What we found in all that footage and documentation Hoss Mack didn’t want anyone to see was tremendous confusion between 911 operators and dispatchers about whether Victor had a weapon or not. Video showed Hunady getting out of his vehicle, grabbing his rifle and posting up behind a fire truck ready to shoot. He and other deputies stood there for roughly 10 minutes. No one attempted to ascertain whether Victor actually had a weapon. This was a very preventable tragedy.
But you don’t have to take my word for it.
In denying Mack and Hunady qualified immunity in the civil suit earlier this year, U.S. District Court Judge William Cassady emphasized that a “reasonable finder of fact could conclude from this video that Victor did not take aggressive action toward Deputy Hunady or anyone else, and that he did not punch out his arms in a shooter stance.”
Cassady also pointed out that no witness reported Victor was actually armed, just “possibly” armed.
Cassady found the relevant facts included:
- No witness had reported to Deputy Hunady, either directly or indirectly, that Victor was armed, only that he was “possibly” armed.
- Deputy Hunady never attempted to follow up with any of the bystanders, first responders or Victor himself to ascertain whether Victor had a weapon.
- When Victor finally stepped out of the car, a reasonable fact finder could conclude that he was neither aggressive nor threatening to Deputy Hunady or anyone else.
- Video footage shows Victor taking slow, hesitant, halting steps in the muddy grass of the median, all of which is consistent with someone who has been injured in an automobile accident.
- Victor made no threatening statements.
- That there was no particular reason to believe the cloth-wrapped object in Victor’s hand was a firearm. A reasonable finder of fact could conclude from the evidence that it did not look like a weapon and that Victor was not brandishing anything in an aggressive or threatening manner.
The need for open records rests in the fact that society can’t trust governmental organizations to report their own failures. It is the rule, not the exception, that when those in public office screw up, they cover up. And Mack is an All-Pro when it comes to CYA.
Let’s not forget that when the sheriff, District Attorney Bob Wilters and the Major Crimes Unit held a press conference a few months after Victor was killed declaring that Hunady had been cleared of wrongdoing, they showed a carefully curated portion of video. So what they decided to show apparently wasn’t “investigative material,” but what happened in the minutes before was?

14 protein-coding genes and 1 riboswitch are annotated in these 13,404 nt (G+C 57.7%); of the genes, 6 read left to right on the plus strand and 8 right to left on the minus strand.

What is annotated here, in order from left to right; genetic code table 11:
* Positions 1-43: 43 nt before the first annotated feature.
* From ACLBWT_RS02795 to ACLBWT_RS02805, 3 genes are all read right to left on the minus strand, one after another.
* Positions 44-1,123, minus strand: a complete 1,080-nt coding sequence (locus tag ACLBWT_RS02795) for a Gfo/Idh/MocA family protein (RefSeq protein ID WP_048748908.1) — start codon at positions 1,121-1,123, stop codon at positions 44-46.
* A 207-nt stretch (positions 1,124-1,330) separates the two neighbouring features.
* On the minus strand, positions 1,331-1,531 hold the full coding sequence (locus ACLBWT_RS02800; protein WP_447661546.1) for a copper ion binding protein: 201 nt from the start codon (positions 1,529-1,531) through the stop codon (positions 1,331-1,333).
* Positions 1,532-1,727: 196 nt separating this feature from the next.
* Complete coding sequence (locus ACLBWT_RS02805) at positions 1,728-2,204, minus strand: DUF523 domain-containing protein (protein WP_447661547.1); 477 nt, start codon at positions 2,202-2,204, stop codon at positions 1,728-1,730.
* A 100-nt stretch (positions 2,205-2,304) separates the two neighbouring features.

These investigators also blatantly manipulated the assembled media by telling them Victor had the narcotic ketamine in his system, purposely giving reporters the impression Victor was abusing the drug when he was shot. They probably expected no one to ever question them. In fact, though, the ketamine was administered by paramedics trying to save Victor’s life after he was shot. Mack and Wilters had to know that.
This Supreme Court ruling was a defeat for transparency and for police reform. It was a victory for any law enforcement officer who abuses his office. It also creates more suspicion between the public and law enforcement. Citizens who may have felt less fear of being abused during an encounter with law enforcement officers because of the presence of body cameras can kiss that safety blanket goodbye.
Hopefully, this ruling won’t be taken lying down. The Supreme Court, while trying to cover for the sheriffs and law enforcement agencies, may well end up forcing the issue. Certainly, the often comatose media outlets across Alabama woke up some last Friday, and they still have the ability to put the heat on members of the Legislature. Alabama’s useless Open Records Act needs to be rewritten.
Otherwise, if this pitiful ruling is going to stand as the law of the land, just throw the body cams in the trash and stop wasting our money on them.